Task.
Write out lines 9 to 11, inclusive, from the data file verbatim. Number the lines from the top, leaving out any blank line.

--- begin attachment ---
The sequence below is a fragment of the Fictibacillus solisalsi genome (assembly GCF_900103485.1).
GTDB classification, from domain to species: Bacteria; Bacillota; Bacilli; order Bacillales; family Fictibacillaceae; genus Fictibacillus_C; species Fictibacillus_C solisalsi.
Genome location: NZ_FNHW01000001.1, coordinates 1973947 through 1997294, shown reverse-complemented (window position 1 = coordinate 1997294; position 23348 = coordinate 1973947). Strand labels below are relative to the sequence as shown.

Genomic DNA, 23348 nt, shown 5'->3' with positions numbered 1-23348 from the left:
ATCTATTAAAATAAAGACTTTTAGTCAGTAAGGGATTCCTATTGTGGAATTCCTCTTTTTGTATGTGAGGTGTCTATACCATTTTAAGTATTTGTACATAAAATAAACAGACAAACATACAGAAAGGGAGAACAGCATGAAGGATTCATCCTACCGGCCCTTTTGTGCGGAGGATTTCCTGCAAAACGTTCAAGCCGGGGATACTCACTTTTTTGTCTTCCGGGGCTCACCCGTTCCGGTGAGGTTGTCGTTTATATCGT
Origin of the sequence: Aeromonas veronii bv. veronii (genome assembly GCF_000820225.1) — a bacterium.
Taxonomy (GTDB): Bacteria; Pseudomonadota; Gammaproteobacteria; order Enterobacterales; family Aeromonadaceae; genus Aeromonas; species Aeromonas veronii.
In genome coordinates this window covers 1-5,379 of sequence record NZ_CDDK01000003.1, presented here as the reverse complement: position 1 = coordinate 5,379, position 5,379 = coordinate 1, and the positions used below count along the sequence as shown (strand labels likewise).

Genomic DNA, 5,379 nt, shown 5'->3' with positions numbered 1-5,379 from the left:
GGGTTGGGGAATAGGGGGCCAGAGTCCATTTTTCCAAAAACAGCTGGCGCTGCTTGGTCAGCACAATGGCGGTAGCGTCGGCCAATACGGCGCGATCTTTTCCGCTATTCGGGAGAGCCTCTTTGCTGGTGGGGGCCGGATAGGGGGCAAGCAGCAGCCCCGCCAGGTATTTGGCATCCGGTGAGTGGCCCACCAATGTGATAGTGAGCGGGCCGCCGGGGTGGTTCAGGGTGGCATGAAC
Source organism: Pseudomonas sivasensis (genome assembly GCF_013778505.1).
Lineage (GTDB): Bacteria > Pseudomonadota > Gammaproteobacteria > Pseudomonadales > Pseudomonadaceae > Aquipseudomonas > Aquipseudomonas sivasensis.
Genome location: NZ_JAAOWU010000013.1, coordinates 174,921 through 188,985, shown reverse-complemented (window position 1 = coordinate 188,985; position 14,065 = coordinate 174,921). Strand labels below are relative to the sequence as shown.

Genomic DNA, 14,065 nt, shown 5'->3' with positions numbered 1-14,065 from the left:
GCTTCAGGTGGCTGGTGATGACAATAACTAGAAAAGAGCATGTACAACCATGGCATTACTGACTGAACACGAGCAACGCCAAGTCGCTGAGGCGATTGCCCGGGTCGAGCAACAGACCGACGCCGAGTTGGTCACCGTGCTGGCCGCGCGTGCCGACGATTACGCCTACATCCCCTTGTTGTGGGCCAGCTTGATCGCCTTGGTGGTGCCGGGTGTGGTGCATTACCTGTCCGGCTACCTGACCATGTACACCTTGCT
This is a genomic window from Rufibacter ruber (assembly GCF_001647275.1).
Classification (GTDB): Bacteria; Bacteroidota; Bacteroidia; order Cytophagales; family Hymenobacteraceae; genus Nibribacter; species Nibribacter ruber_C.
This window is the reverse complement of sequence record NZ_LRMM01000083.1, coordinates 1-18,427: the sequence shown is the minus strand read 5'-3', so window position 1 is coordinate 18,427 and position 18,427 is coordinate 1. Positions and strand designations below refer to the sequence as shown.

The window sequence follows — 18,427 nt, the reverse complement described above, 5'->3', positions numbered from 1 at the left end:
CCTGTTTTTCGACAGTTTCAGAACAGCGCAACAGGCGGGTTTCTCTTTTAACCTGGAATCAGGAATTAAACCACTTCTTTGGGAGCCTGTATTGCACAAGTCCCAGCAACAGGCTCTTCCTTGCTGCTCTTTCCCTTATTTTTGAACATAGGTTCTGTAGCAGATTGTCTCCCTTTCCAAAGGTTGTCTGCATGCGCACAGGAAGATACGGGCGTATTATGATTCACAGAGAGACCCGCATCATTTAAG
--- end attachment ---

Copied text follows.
Genomic DNA, 5,379 nt, shown 5'->3' with positions numbered 1-5,379 from the left:
GGGTTGGGGAATAGGGGGCCAGAGTCCATTTTTCCAAAAACAGCTGGCGCTGCTTGGTCAGCACAATGGCGGTAGCGTCGGCCAATACGGCGCGATCTTTTCCGCTATTCGGGAGAGCCTCTTTGCTGGTGGGGGCCGGATAGGGGGCAAGCAGCAGCCCCGCCAGGTATTTGGCATCCGGTGAGTGGCCCACCAATGTGATAGTGAGCGGGCCGCCGGGGTGGTTCAGGGTGGCATGAAC
Source organism: Pseudomonas sivasensis (genome assembly GCF_013778505.1).